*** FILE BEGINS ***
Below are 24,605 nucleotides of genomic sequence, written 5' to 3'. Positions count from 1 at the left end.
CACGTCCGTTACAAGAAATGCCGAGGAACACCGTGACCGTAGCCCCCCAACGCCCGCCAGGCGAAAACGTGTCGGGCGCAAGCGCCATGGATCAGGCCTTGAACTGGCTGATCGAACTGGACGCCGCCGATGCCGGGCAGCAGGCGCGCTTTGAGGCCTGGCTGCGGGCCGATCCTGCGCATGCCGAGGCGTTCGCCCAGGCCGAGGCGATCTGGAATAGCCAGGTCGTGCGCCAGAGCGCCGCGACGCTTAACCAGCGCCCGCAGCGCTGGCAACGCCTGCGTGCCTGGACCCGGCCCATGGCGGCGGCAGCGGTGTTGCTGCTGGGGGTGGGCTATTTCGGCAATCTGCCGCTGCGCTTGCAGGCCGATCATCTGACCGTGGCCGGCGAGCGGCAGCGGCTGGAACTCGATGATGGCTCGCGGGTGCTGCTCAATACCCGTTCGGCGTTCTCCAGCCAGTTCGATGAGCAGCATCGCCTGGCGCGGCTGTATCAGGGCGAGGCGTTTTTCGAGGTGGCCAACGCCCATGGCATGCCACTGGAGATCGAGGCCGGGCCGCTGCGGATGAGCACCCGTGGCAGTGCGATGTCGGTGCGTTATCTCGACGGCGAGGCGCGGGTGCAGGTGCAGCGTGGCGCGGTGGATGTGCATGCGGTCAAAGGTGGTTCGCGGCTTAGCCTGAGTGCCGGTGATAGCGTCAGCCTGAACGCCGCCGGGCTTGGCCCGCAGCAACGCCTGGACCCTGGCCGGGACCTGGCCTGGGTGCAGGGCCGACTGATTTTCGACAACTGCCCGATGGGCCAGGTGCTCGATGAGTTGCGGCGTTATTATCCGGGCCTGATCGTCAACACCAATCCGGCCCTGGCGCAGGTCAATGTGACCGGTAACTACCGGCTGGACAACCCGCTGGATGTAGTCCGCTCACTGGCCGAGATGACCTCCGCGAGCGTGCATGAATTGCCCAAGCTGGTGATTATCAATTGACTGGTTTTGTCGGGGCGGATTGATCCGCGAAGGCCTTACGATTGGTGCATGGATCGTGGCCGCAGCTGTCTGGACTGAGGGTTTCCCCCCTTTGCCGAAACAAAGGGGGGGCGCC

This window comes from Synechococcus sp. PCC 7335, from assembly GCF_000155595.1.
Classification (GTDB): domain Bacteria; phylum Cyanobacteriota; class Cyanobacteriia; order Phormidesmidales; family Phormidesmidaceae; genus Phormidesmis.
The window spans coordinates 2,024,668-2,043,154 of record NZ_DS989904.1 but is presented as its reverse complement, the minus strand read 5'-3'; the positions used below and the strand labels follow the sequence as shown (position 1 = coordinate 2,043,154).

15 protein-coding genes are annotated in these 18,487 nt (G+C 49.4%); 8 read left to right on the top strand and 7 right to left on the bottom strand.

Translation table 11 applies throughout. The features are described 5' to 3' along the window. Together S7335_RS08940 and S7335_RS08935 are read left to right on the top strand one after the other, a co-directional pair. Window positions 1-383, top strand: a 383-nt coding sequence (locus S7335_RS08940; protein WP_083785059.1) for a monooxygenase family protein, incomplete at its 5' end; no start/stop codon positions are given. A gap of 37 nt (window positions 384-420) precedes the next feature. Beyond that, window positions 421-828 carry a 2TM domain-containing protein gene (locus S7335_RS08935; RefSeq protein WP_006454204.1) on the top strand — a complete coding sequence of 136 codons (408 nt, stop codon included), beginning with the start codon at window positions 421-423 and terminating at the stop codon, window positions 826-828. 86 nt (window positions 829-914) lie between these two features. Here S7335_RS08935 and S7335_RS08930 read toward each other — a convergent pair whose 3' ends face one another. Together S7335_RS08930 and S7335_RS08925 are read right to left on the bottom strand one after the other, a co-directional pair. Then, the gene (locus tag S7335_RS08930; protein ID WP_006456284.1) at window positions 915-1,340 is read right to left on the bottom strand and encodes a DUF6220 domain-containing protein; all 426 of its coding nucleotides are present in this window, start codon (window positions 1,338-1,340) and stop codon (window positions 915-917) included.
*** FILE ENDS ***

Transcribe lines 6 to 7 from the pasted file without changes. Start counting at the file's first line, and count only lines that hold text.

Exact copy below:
15 protein-coding genes are annotated in these 18,487 nt (G+C 49.4%); 8 read left to right on the top strand and 7 right to left on the bottom strand.

Translation table 11 applies throughout. The features are described 5' to 3' along the window. Together S7335_RS08940 and S7335_RS08935 are read left to right on the top strand one after the other, a co-directional pair. Window positions 1-383, top strand: a 383-nt coding sequence (locus S7335_RS08940; protein WP_083785059.1) for a monooxygenase family protein, incomplete at its 5' end; no start/stop codon positions are given. A gap of 37 nt (window positions 384-420) precedes the next feature. Beyond that, window positions 421-828 carry a 2TM domain-containing protein gene (locus S7335_RS08935; RefSeq protein WP_006454204.1) on the top strand — a complete coding sequence of 136 codons (408 nt, stop codon included), beginning with the start codon at window positions 421-423 and terminating at the stop codon, window positions 826-828. 86 nt (window positions 829-914) lie between these two features. Here S7335_RS08935 and S7335_RS08930 read toward each other — a convergent pair whose 3' ends face one another. Together S7335_RS08930 and S7335_RS08925 are read right to left on the bottom strand one after the other, a co-directional pair. Then, the gene (locus tag S7335_RS08930; protein ID WP_006456284.1) at window positions 915-1,340 is read right to left on the bottom strand and encodes a DUF6220 domain-containing protein; all 426 of its coding nucleotides are present in this window, start codon (window positions 1,338-1,340) and stop codon (window positions 915-917) included.